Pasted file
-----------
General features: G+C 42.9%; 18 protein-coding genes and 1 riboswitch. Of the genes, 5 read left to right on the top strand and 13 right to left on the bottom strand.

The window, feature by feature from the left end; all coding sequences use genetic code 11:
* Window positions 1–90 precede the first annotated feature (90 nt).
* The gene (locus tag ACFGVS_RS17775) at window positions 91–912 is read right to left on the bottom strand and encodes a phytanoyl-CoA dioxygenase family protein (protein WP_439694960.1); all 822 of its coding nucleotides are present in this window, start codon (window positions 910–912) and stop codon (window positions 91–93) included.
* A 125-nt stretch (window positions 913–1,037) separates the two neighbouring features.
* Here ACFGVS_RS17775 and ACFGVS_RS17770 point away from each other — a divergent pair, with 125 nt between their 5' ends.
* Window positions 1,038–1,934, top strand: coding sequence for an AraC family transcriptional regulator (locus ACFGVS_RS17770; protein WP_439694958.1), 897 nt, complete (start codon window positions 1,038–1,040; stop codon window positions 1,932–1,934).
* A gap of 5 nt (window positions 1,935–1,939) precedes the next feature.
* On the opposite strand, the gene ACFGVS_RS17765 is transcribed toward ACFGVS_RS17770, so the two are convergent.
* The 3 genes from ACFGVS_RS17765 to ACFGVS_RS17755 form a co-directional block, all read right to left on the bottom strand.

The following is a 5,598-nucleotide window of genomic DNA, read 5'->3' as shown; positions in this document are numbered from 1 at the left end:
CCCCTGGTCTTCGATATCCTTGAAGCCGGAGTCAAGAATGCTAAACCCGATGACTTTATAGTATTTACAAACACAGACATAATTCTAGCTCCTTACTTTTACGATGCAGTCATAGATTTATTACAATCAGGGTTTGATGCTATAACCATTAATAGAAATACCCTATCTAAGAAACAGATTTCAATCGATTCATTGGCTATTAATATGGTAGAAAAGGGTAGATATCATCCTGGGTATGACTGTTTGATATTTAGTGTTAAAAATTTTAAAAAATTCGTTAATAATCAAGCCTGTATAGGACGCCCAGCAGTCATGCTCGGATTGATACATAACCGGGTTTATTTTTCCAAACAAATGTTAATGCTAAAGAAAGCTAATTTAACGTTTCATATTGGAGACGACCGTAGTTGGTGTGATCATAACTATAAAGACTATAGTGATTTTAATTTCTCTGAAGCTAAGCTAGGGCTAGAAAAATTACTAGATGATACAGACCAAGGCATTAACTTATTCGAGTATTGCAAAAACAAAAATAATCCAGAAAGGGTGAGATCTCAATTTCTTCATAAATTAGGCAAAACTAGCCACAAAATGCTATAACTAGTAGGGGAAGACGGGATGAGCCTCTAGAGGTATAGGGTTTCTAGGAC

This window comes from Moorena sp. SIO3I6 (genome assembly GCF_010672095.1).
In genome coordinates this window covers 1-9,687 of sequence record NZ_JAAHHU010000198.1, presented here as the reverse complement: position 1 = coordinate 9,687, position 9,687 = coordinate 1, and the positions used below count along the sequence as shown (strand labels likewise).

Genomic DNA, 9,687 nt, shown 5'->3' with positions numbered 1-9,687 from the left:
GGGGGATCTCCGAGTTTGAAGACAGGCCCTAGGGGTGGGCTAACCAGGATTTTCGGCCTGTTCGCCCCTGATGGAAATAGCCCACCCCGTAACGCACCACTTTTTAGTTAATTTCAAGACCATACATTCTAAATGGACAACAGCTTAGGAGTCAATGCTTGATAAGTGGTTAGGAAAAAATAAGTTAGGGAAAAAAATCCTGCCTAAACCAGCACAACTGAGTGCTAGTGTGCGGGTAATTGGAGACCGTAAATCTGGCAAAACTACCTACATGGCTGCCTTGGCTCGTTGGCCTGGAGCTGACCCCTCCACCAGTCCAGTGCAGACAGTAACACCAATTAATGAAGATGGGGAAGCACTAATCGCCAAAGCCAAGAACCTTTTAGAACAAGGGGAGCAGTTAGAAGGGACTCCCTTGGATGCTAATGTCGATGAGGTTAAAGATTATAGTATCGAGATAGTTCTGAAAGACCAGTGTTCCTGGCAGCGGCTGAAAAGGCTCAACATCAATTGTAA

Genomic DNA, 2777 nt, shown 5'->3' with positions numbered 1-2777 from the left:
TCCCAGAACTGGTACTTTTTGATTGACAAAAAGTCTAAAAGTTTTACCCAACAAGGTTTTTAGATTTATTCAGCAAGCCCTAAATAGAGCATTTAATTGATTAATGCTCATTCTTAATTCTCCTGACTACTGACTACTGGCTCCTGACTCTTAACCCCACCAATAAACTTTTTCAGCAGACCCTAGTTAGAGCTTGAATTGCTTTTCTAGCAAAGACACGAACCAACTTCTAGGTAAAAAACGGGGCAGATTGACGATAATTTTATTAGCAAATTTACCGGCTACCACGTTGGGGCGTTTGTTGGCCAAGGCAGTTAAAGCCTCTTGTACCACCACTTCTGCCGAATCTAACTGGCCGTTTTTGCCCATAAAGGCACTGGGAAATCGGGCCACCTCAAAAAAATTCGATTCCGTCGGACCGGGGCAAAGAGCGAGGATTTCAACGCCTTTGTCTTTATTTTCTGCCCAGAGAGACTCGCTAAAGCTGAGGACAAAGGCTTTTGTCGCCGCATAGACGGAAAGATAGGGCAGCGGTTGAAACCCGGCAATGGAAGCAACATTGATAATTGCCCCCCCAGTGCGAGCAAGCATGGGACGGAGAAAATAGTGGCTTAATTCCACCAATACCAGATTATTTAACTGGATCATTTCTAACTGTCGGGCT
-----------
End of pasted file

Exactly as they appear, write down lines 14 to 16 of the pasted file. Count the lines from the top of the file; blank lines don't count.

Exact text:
In genome coordinates this window covers 1-9,687 of sequence record NZ_JAAHHU010000198.1, presented here as the reverse complement: position 1 = coordinate 9,687, position 9,687 = coordinate 1, and the positions used below count along the sequence as shown (strand labels likewise).

Genomic DNA, 9,687 nt, shown 5'->3' with positions numbered 1-9,687 from the left:
GGGGGATCTCCGAGTTTGAAGACAGGCCCTAGGGGTGGGCTAACCAGGATTTTCGGCCTGTTCGCCCCTGATGGAAATAGCCCACCCCGTAACGCACCACTTTTTAGTTAATTTCAAGACCATACATTCTAAATGGACAACAGCTTAGGAGTCAATGCTTGATAAGTGGTTAGGAAAAAATAAGTTAGGGAAAAAAATCCTGCCTAAACCAGCACAACTGAGTGCTAGTGTGCGGGTAATTGGAGACCGTAAATCTGGCAAAACTACCTACATGGCTGCCTTGGCTCGTTGGCCTGGAGCTGACCCCTCCACCAGTCCAGTGCAGACAGTAACACCAATTAATGAAGATGGGGAAGCACTAATCGCCAAAGCCAAGAACCTTTTAGAACAAGGGGAGCAGTTAGAAGGGACTCCCTTGGATGCTAATGTCGATGAGGTTAAAGATTATAGTATCGAGATAGTTCTGAAAGACCAGTGTTCCTGGCAGCGGCTGAAAAGGCTCAACATCAATTGTAA